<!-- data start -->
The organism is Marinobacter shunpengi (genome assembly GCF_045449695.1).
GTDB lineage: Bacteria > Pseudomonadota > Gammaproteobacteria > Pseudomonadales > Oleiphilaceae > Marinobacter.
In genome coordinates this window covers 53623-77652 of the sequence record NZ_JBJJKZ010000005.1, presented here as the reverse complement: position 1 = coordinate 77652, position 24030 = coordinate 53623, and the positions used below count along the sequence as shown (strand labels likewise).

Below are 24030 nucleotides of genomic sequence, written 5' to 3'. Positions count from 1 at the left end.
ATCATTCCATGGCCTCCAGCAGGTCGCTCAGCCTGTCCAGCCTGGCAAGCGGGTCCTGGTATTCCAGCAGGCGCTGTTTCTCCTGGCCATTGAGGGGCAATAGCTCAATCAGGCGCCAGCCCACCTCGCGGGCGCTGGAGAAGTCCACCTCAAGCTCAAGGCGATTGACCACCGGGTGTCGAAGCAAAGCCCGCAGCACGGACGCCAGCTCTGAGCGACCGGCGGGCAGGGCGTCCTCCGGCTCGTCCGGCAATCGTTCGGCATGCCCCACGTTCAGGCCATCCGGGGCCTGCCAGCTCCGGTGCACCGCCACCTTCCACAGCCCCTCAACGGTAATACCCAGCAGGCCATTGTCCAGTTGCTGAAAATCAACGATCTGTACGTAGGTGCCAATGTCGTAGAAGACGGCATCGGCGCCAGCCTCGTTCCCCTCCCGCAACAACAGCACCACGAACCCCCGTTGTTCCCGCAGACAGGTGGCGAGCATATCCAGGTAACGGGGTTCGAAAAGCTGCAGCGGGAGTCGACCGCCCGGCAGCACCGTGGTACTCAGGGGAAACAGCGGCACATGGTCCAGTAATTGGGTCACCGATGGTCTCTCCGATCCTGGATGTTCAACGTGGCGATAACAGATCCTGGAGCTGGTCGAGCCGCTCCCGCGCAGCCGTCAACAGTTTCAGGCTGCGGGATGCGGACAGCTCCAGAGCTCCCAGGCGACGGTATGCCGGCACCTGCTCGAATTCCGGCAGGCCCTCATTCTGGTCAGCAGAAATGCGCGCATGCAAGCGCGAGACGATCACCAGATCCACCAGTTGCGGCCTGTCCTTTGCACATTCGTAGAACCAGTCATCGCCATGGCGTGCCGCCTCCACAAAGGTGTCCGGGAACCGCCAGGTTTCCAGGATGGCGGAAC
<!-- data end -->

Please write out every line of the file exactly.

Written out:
The organism is Marinobacter shunpengi (genome assembly GCF_045449695.1).
GTDB lineage: Bacteria > Pseudomonadota > Gammaproteobacteria > Pseudomonadales > Oleiphilaceae > Marinobacter.
In genome coordinates this window covers 53623-77652 of the sequence record NZ_JBJJKZ010000005.1, presented here as the reverse complement: position 1 = coordinate 77652, position 24030 = coordinate 53623, and the positions used below count along the sequence as shown (strand labels likewise).

Below are 24030 nucleotides of genomic sequence, written 5' to 3'. Positions count from 1 at the left end.
ATCATTCCATGGCCTCCAGCAGGTCGCTCAGCCTGTCCAGCCTGGCAAGCGGGTCCTGGTATTCCAGCAGGCGCTGTTTCTCCTGGCCATTGAGGGGCAATAGCTCAATCAGGCGCCAGCCCACCTCGCGGGCGCTGGAGAAGTCCACCTCAAGCTCAAGGCGATTGACCACCGGGTGTCGAAGCAAAGCCCGCAGCACGGACGCCAGCTCTGAGCGACCGGCGGGCAGGGCGTCCTCCGGCTCGTCCGGCAATCGTTCGGCATGCCCCACGTTCAGGCCATCCGGGGCCTGCCAGCTCCGGTGCACCGCCACCTTCCACAGCCCCTCAACGGTAATACCCAGCAGGCCATTGTCCAGTTGCTGAAAATCAACGATCTGTACGTAGGTGCCAATGTCGTAGAAGACGGCATCGGCGCCAGCCTCGTTCCCCTCCCGCAACAACAGCACCACGAACCCCCGTTGTTCCCGCAGACAGGTGGCGAGCATATCCAGGTAACGGGGTTCGAAAAGCTGCAGCGGGAGTCGACCGCCCGGCAGCACCGTGGTACTCAGGGGAAACAGCGGCACATGGTCCAGTAATTGGGTCACCGATGGTCTCTCCGATCCTGGATGTTCAACGTGGCGATAACAGATCCTGGAGCTGGTCGAGCCGCTCCCGCGCAGCCGTCAACAGTTTCAGGCTGCGGGATGCGGACAGCTCCAGAGCTCCCAGGCGACGGTATGCCGGCACCTGCTCGAATTCCGGCAGGCCCTCATTCTGGTCAGCAGAAATGCGCGCATGCAAGCGCGAGACGATCACCAGATCCACCAGTTGCGGCCTGTCCTTTGCACATTCGTAGAACCAGTCATCGCCATGGCGTGCCGCCTCCACAAAGGTGTCCGGGAACCGCCAGGTTTCCAGGATGGCGGAAC